In March, the National Telecommunications and Information Administration accepted Connecticut’s draft digital equity plan to help residents who lack connected devices and technical skills as well as to improve affordability.

If the ACP lapses next month, advocates like Duncan hope the digital equity plan can be a guide to figuring out which communities in Connecticut are unserved or underserved and potentially serve as a roadmap to taking up the issue of affordable broadband again during next year’s General Assembly session.

“It will help analyze where the disconnect is,” Duncan said. “It will help bring good information to lawmakers about what maybe they could do in the 2025 session.”

The FCC has “real limits” to do something if the ACP ends, according to Rosenworcel. She pointed to an existing federal program called Lifeline, though it provides a much smaller subsidy of $9.25 a month with stricter eligibility and not as many internet service providers participating.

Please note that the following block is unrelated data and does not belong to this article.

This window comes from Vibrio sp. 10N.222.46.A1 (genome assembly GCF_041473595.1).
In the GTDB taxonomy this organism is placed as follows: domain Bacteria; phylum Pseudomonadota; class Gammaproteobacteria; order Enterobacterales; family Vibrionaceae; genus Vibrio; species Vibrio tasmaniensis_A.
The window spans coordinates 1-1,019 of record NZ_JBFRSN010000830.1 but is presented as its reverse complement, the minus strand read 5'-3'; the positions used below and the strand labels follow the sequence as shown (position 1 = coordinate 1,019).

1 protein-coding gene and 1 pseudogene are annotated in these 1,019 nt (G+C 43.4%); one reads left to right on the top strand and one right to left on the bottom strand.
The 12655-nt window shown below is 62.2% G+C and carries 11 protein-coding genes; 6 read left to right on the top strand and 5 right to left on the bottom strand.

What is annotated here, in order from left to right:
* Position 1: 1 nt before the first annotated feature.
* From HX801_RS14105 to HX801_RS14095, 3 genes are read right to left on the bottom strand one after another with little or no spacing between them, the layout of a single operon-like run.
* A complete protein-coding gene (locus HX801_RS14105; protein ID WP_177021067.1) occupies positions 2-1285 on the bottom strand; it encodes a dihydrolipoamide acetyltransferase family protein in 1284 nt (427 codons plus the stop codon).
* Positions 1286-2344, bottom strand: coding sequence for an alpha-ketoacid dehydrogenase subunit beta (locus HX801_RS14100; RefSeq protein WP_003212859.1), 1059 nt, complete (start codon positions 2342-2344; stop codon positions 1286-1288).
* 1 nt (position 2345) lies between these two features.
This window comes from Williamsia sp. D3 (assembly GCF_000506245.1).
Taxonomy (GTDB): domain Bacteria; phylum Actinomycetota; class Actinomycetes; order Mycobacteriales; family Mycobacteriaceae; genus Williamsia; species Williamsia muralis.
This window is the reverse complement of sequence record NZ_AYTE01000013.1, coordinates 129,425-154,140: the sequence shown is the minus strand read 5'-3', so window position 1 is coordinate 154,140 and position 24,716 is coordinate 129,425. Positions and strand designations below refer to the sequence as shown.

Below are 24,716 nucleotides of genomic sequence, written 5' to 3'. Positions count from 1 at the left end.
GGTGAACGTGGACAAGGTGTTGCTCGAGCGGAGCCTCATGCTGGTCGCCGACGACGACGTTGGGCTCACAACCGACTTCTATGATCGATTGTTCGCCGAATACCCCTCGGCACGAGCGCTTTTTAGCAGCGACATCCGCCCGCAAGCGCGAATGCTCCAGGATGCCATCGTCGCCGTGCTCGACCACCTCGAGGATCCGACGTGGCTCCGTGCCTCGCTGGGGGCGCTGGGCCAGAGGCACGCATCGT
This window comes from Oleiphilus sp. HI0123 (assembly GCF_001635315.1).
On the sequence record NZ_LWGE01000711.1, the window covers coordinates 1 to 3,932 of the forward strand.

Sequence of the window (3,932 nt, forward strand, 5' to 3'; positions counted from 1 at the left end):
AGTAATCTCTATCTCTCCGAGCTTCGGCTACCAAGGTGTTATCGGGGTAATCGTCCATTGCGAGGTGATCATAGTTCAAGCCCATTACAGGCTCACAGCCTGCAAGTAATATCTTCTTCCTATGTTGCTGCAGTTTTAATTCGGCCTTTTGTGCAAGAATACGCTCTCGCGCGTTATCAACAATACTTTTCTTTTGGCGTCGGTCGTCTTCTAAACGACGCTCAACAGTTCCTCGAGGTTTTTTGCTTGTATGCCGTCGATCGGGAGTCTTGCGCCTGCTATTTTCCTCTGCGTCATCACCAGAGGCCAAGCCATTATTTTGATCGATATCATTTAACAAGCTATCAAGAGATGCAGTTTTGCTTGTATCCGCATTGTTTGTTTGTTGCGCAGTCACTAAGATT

Among Republicans, some skepticism for ACP

While the issue of affordable broadband and the program has enjoyed bipartisan support, some Republicans believe the ACP “is not working as Congress intended” and is driving up some internet costs because of demand. They argue many of the benefits are going to people who were already internet subscribers and should be more focused on those who do not have access.

“The ACP as currently designed does a poor job of directing support to those who truly need it, namely those who would not get service without a subsidy,” Senate Minority Whip John Thune, R-S.D., said at a Senate hearing in early May on the future of broadband affordability.